The original Southern Yacht club was established in 1849 and is
the second-oldest yacht club in the United States. It could be considered the grandest camp ever built on Lake Pontchartrain
while a small fisherman’s shack in Bucktown might have been the simplest but all were treasured because to live on the
lake was a unique and rare experience. The second clubhouse (left of center in the photo) burned in the aftermath of Hurricane
Katrina and has been rebuilt.
Born in New Orleans on November 19, 1848, Warren Easton was Louisiana's first superintendent of education
from 1884 to 1888. On October 11, 1888 he was elected the first superintendent of New Orleans
Public Schools which, at that time had 414 teachers and 24,800 students in 51 schools. In 1910, when he died
in office, the teacher count had risen to 1,122 teachers of 38,098 students in day classes at 87 schools and 105 teachers
of 4,035 students at nine night schools. During his twenty-two-year tenure in New Orleans, Easton
opened classes in calisthenics, drawing, short-hand, typing, and music. He submitted
the first typewritten superintendent's report on January 11, 1889. He died in New Orleans on October 17, 1910 and is buried
in Greenwood Cemetery. Warren Easton High School, opened in 1913, was named for him. Source: http://lahistory.org/site.php?pageID=2
On January 11, 1803, Monroe &
Livingston sailed for Paris to buy New Orleans; they buy Louisiana and more.
Benjamin F. Butler, U.S. Civil War General, died on this day in 1893. In New Orleans
he issued the inifamous order that declared that any Southern woman who insulted a Northern soldier was to be treated as a
prostitute. He was hated in the South, and his face even appeared on and inside of chamber pots. Source: http://www.nortexinfo.net/McDaniel/0111.htm
James Waller Breedlove, soldier, politician, businessman. Born, Albermarle County, Va., ca.
1790. Served in War of 1812. Later removed to Tennessee where he formed a lifelong friendship with Andrew Jackson.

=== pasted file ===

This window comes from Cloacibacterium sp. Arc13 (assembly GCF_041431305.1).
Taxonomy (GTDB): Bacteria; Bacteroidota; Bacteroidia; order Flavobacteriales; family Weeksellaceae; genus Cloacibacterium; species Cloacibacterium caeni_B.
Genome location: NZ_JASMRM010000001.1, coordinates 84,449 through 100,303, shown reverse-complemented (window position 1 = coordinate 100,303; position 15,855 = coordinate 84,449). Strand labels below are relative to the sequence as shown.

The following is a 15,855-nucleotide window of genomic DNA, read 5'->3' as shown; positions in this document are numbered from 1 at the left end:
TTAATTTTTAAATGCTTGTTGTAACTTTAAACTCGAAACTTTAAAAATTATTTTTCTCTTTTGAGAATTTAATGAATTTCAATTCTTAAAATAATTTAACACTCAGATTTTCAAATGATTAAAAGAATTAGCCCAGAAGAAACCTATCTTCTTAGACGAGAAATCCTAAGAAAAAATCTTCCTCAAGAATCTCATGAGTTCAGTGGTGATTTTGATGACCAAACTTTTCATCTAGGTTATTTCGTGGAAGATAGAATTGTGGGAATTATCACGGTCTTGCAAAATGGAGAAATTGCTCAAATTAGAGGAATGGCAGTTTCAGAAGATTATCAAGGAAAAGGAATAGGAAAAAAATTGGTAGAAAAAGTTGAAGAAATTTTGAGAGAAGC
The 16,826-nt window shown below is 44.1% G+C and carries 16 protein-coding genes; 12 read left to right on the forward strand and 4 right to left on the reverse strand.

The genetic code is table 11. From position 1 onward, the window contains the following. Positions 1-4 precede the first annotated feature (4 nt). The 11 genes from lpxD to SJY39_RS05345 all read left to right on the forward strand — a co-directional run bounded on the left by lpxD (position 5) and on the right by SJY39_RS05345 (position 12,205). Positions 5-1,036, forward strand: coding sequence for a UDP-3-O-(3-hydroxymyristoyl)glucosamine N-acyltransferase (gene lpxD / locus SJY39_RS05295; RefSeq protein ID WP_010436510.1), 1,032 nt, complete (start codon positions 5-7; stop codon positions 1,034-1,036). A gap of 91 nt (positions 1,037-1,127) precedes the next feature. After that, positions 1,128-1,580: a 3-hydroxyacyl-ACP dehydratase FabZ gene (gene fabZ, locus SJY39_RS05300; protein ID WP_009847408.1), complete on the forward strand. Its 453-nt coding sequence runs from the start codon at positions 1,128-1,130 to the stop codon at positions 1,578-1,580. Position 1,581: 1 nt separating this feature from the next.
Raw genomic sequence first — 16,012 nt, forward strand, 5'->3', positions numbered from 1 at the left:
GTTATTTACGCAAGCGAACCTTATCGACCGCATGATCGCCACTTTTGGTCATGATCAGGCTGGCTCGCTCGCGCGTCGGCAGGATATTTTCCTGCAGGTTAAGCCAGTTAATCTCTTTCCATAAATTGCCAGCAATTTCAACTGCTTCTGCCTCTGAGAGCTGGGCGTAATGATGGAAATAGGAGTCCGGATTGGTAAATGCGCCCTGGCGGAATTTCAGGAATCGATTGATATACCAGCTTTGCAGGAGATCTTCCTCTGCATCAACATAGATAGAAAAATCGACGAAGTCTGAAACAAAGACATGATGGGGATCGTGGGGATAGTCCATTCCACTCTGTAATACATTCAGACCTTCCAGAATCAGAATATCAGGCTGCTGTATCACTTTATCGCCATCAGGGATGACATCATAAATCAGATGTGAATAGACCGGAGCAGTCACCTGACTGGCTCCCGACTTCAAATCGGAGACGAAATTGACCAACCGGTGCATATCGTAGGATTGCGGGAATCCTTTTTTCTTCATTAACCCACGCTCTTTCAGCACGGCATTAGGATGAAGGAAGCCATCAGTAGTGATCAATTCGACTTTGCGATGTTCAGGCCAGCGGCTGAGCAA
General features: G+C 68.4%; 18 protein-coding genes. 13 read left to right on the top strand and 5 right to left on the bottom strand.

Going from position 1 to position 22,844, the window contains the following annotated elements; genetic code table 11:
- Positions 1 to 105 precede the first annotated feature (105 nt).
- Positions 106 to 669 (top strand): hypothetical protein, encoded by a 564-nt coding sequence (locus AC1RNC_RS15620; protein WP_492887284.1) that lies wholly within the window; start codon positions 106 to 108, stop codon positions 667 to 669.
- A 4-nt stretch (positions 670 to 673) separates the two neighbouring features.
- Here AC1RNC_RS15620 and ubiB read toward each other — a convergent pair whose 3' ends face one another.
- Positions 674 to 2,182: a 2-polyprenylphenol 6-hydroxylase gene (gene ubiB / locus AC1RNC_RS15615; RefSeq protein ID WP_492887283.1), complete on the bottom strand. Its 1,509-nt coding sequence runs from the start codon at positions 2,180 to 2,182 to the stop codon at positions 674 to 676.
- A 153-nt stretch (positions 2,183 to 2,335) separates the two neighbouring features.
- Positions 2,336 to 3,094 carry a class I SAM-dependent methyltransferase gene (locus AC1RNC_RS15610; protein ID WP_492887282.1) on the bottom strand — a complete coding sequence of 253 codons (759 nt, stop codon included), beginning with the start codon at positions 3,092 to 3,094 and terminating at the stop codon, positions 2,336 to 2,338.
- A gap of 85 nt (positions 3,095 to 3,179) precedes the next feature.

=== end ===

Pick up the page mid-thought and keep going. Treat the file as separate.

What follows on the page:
Married (1) Maria Eliza Winchester (1793-1848), daughter of Gen. James Winchester. Seven children, four of whom grew
to maturity. Married (2) Elizabeth Gill, in Newport, R. I., July 26, 1850 (she died shortly thereafter). Removed
to New Orleans, ca. 1818; invested in several small merchant vessels. Befriended Stephen F. Austin (q.v.); served
as Mexican vice-consul in New Orleans, 1829-1831. Served as collector, Port of New Orleans, 1830s; president of Atchafalaya
Bank. Prominent leader of the Democratic party, 1840s. Backed American filibusterers in Cuba, 1850. Unsuccessful
candidate for mayor of New Orleans, 1854, on the Independent Reform Ticket. Supported the Confederacy but did not
serve in army. Died, New Orleans, January 11, 1867; interred Girod Street Cemetery. R.S.J.
Sources: John S. Kendall, "Andrew Jackson's Correspondence with James W. Breedlove," Louisiana Historical
Quarterly, VI (1923); Chester Stanley Urban, "New Orleans and the Cuban Question during the Lopez Expeditions of 1848-1851,"
Louisiana Historical Quarterly, XXIII (1939); Eugene C. Barker, ed., The Austin Papers, II; Ship Registers and Enrollments
of New Orleans, Vols. I-III; New Orleans Daily Picayune, August 7, 1850. From http://lahistory.org/site19.php
On January 11, 1793, Governor Carondelet informed the Cabildo that the levee was in need of repairs
from the Fort of St. Charles to the huts.